We love robots. They are endlessly fascinating to us as we contemplate the technological advances that make robots useful to humans. They can carry gear, map territories, and enter spaces unsafe to humans. But of all their uses, we particularly like how robots can bust a move and dance (remember Spot the robot dancing to Uptown Funk?)!
Thanks to its incredibly animated robots and technology, Boston Dynamics may be the world’s most well-known robotics company. Boston Dynamics was originally an offshoot of Massachusetts Institute of Technology and is now owned by Hyundai Motor Group. Its robots include Atlas, Spot, Big Dog, and Handle.
Programming the robots to dance was a daunting task, requiring hundreds of hours of work. The programming had to let robots balance, bounce, and (seemingly) even carry a rhythm. Atlas the robot uses a vast array of sensors, actuators, and a gyroscope to help it balance. It also contains three quad-core onboard computers. The result is an imaginative display of robotic versatility and possibility.
Dancing to the 1962 hit song “Do you love me?” by The Contours, Atlas and friends seem determined to get humans to love them indeed.
Spot, the robotic dog from Boston Dynamics, is now prowling manufacturing plants for Ford Motor Co. Ford calls the dog “Fluffy” and it doesn’t act as barking security guard, but rather is helping to map and update engineering plans at several manufacturing facilities. Fluffy wanders the 2-million-squar-foot transmission plan floor with its digital engineering handler, using laser scanning and imaging to produce detailed and accurate maps that Ford engineers can use to revamp the facility.
You may have heard of Spot previously as one of Boston Dynamics intriguing robotic lines. Boston Dynamics now sells Spot for $74,500 (for commercial purposes only). Since September, Boston Dynamics has sold or leased more than 250 Spot robots. Spot is typically used in construction or the electric utility industry, but was also recently used at a hospital’s emergency department to help assess patients with Covid-19.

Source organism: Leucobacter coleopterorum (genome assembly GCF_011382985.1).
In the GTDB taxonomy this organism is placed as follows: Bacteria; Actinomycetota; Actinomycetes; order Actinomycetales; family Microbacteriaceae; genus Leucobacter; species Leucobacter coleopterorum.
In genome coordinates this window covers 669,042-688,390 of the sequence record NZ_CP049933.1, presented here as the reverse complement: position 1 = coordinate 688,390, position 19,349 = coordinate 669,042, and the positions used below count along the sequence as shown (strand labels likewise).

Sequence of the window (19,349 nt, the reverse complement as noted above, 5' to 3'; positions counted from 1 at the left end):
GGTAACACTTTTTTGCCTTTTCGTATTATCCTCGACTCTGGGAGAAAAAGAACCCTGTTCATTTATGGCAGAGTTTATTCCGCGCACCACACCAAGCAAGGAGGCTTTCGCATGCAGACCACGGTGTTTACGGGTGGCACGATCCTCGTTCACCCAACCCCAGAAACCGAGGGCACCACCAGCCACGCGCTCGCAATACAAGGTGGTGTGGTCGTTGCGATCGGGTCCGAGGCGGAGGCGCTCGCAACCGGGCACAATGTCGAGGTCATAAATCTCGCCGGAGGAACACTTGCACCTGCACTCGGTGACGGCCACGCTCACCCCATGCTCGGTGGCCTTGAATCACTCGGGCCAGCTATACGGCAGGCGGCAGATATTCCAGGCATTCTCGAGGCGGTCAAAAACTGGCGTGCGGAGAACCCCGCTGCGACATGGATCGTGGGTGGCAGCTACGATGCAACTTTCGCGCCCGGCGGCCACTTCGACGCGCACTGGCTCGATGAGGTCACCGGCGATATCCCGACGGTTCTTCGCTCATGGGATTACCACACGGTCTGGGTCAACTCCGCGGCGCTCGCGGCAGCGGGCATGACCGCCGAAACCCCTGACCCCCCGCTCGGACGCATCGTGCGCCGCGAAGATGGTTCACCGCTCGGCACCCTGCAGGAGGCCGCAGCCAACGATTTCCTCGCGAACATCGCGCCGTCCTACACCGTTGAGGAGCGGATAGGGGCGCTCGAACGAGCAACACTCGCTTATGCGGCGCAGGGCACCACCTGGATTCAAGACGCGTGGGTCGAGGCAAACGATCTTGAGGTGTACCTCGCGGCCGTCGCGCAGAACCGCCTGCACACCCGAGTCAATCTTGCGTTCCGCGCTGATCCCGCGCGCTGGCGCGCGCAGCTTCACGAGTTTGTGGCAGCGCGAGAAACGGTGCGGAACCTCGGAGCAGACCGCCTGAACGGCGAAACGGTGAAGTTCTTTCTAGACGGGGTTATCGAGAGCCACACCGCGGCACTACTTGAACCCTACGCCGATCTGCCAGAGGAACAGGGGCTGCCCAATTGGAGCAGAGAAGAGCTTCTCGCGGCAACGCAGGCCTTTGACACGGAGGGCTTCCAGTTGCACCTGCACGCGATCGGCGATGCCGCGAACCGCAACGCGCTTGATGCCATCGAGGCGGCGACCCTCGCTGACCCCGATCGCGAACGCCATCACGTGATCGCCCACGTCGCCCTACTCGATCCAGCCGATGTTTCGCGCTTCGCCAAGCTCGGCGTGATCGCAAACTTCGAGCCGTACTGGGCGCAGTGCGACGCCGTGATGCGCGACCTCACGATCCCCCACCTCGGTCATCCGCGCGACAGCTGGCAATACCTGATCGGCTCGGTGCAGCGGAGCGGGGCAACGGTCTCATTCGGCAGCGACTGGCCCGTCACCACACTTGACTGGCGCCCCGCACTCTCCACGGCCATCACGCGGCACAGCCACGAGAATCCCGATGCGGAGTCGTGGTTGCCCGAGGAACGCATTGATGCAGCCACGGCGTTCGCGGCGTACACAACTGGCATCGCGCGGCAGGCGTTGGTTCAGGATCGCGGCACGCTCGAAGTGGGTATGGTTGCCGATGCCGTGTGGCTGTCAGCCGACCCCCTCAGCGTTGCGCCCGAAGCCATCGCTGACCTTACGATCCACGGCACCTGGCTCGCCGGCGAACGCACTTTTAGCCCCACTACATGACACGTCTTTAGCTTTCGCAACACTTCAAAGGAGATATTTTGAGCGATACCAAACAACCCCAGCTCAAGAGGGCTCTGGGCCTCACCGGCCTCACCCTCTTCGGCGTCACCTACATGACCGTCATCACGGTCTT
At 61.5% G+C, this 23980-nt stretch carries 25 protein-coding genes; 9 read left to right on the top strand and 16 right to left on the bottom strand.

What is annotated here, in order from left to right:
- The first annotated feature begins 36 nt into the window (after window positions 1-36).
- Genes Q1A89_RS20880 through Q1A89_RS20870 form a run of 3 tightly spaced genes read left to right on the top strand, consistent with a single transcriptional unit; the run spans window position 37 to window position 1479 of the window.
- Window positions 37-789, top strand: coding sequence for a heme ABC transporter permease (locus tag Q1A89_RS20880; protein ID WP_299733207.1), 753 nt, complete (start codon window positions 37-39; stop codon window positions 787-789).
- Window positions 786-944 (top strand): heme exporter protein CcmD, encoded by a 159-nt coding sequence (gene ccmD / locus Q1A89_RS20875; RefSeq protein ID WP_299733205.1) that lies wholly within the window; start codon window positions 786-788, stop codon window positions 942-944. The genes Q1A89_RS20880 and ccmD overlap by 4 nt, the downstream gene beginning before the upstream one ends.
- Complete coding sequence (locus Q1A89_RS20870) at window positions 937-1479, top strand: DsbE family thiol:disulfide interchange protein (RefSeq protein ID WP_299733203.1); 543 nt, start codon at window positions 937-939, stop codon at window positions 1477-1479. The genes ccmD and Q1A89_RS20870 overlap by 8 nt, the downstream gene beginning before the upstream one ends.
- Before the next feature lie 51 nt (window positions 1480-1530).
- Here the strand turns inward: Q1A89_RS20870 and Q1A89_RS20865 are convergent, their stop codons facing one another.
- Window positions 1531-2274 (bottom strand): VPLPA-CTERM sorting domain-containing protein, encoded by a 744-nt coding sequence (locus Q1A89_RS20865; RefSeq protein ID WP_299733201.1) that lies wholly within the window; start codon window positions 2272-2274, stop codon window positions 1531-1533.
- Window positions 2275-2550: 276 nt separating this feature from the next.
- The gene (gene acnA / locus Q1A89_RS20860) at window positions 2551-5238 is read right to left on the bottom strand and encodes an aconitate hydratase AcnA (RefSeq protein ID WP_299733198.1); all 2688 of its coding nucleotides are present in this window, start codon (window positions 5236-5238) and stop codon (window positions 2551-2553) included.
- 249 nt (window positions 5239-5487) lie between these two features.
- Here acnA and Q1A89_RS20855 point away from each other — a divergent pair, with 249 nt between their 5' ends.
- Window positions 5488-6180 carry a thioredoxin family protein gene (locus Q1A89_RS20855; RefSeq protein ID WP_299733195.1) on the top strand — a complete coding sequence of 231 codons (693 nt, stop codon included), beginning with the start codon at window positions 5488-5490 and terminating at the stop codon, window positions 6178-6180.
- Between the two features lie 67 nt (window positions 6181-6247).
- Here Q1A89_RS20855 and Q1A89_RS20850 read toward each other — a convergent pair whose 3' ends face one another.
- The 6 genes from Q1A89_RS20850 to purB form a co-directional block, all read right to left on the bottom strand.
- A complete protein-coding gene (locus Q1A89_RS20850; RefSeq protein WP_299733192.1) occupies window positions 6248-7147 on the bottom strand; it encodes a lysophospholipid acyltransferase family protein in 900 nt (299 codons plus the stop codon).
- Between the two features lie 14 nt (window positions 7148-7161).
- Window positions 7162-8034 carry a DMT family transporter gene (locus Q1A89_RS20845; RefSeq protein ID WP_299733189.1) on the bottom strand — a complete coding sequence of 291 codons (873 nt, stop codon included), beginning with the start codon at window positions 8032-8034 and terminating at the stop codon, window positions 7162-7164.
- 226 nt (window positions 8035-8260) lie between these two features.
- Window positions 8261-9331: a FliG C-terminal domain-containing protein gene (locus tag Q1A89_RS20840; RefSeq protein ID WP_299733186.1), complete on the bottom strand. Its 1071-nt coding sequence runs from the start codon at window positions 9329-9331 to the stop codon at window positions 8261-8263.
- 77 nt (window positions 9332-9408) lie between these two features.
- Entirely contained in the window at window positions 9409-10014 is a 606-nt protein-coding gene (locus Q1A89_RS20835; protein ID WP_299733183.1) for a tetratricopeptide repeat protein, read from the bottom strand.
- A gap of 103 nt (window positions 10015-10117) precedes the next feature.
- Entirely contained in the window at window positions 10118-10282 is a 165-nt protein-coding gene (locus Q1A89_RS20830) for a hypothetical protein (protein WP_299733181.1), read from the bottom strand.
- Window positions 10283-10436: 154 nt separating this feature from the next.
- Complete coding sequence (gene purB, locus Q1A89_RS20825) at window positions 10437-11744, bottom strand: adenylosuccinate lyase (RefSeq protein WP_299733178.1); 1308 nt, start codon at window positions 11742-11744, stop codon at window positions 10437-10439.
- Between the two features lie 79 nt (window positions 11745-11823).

Spot weighs 70 pounds and is equipped with five cameras that give it 360-degree vision to avoid obstacles and travels at 3 mph for several hours, constantly gathering data (without needing dog treats or a place to pee). The nimble robot is able to navigate tight spaces that the average-sized person can’t reach. It can climb stairs, cross metal grates, and keep its balance on slippery surfaces.
At Ford, Fluffy scans the plant in half of the time as needed by humans, and significantly reduces costs while maintaining accuracy.
But can it fetch the newspaper?
Group Activities and Discussion Questions:
Discuss the concepts of products, product line, and product mix.
The pandemic has been tough on most companies. Consumer demand for products has shifted, as well as buying behavior. Some companies won’t make it successfully through this period. However, unlike other companies, Peloton seems to have weathered the Covid-19 pandemic very well. Sales for home fitness equipment have been strong as gyms and fitness centers have closed or limited the number of patrons in their facilities.
Recently, Peloton expanded its product line with new versions, and has cut prices on older equipment by roughly 16%. Peloton currently sells two primary types of exercise equipment: a stationary bike priced at $2,245 and a treadmill priced at $4,295. When the new products launch, the new Peloton Bike+ will be $2, 495, but the older bike will be reduced to $1,895. The new bike will accommodate more than just biking and includes upgraded cycling, a better sound system, and a 24-inch touchscreen that swivels for yoga or weight training in a different area.
The new treadmill will be cheaper at $2,495 compared to the existing treadmill at $4,295. The new prices are intended to extend the customer base while still offering high-margin products.
Peloton continues to offer “connected fitness” to its subscribers, linking them to instructors and other workout fans so that even when working out alone at home, customers can connect with a community of other riders and instructors. Monthly subscription memberships are $39/month and the company currently has roughly 866,000 subscribers. In addition to cycling classes, the company streams yoga instruction, strength training, running, and more workout programs.
Ready to ride?
Group Activities and Discussion Questions:
Discuss industries impacted by Covid-19. Which companies are winners? Losers?